CHICAGO (CN) – In oral arguments Wednesday, the Seventh Circuit was highly skeptical of a Wisconsin school district’s insistence that sex be defined by what is listed on a child’s birth certificate and repeatedly compared its strict bathroom segregation policy to Jim Crow laws.
Last year, a federal judge granted Ash Whitaker, a transgender boy, an injunction against the Kenosha Unified School District’s policy prohibiting him from using the boys’ bathroom.
The injunction has allowed Whitaker to use the boys’ bathroom at Tremper High School without incident for the past six months.
Whitaker stopped living as female, as his birth certificate identifies him, in middle school. He began transitioning publicly in the 2013-14 school year and has been receiving testosterone treatment, under the care of a clinical psychologist, since July 2016.
Under Wisconsin law, however, he may not change the sex listed on his birth certificate unless he undergoes gender reassignment surgery.
At oral arguments Wednesday in the school district’s appeal of the injunction, counsel for the district, Ronald Stadler, swiftly quoted Seventh Circuit precedent, citing its 1984 decision in Ulane v. Eastern Airlines.
In Ulane, the court ruled, “The words of Title VII do not outlast discrimination against a person who has a sexual identity disorder,” which is how the court then defined transsexuality. The opinion said Title VII prohibits discrimination “against women because they are women and against men because they are men.”
Chief Judge Diane Wood dryly responded, “Sounds to me rather tautological.”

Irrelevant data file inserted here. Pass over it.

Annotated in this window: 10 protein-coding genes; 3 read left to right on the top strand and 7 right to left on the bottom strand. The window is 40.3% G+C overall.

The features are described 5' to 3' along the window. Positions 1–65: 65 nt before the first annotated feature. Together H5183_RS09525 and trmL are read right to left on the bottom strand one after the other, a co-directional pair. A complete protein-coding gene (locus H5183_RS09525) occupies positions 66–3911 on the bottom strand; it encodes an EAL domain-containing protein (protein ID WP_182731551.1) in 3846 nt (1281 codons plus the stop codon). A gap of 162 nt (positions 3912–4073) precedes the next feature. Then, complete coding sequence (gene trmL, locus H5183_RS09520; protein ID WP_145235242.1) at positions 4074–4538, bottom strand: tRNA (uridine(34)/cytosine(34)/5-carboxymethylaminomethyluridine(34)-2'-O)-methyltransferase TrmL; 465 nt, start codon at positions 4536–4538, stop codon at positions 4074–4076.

She repeatedly pressed Stadler to answer what she called the “key question” in this case, “Is Whitaker a boy?”
Stadler answered no.
“As a matter of law, Ash Whitaker’s sex is defined on his birth certificate,” Stadler said. “I don’t believe people have a unilateral right to change their sex.”
He argued that the words “sex” and “gender” were often used to mean the same thing in prior caselaw, but that Title VII should be read as only protecting discrimination against a person based on their sex, not their gender.
“We treat men and women exactly the same,” Stadler said.
Wood replied, “So it’s a separate but equal argument.”
“It is not discriminatory based on sex,” Stadler responded.
Judge Ann Claire Williams asked how the school district’s bathroom policy compared to Jim Crow laws that segregated bathrooms by race and punished people who used the non-corresponding bathroom.
Stadler said that Jim Crow was different because the law explicitly provides that schools may have different bathrooms and locker rooms for boys and girls – an argument Wood noted would have also been used in defense of Jim Crow laws, mentioning the Oscar-nominated movie “Hidden Figures.”
No one suggested Wednesday morning that all bathrooms should be unisex.
In fact, Whitaker’s attorney Joseph Wardenski said Whitaker has been unfairly ostracized by the school’s treatment of him as some kind of “third sex,” and did not support Wood’s proposal that the school could provide unisex bathrooms in addition to gender-segregated facilities.
“Our position is that you can be a boy and also be transgender,” Wardenski told the court. He later added, “A transgender student who consistently asserts their gender should be treated as the gender with which they identify.”
Williams also asked Wardenski to compare the transgender bathroom dispute with Jim Crow laws.
He replied that the issues were absolutely comparable.
“Others’ discomfort with other people sharing a restroom has a long history,” Wardenski said. However, he noted that no one has been harmed by a transgender persons’ use of a bathroom, except by suffering some discomfort.
Judge Illana Rovner, appearing by video feed, rounded out the all-female, three-judge panel. No timetable has been set for the court's decision.
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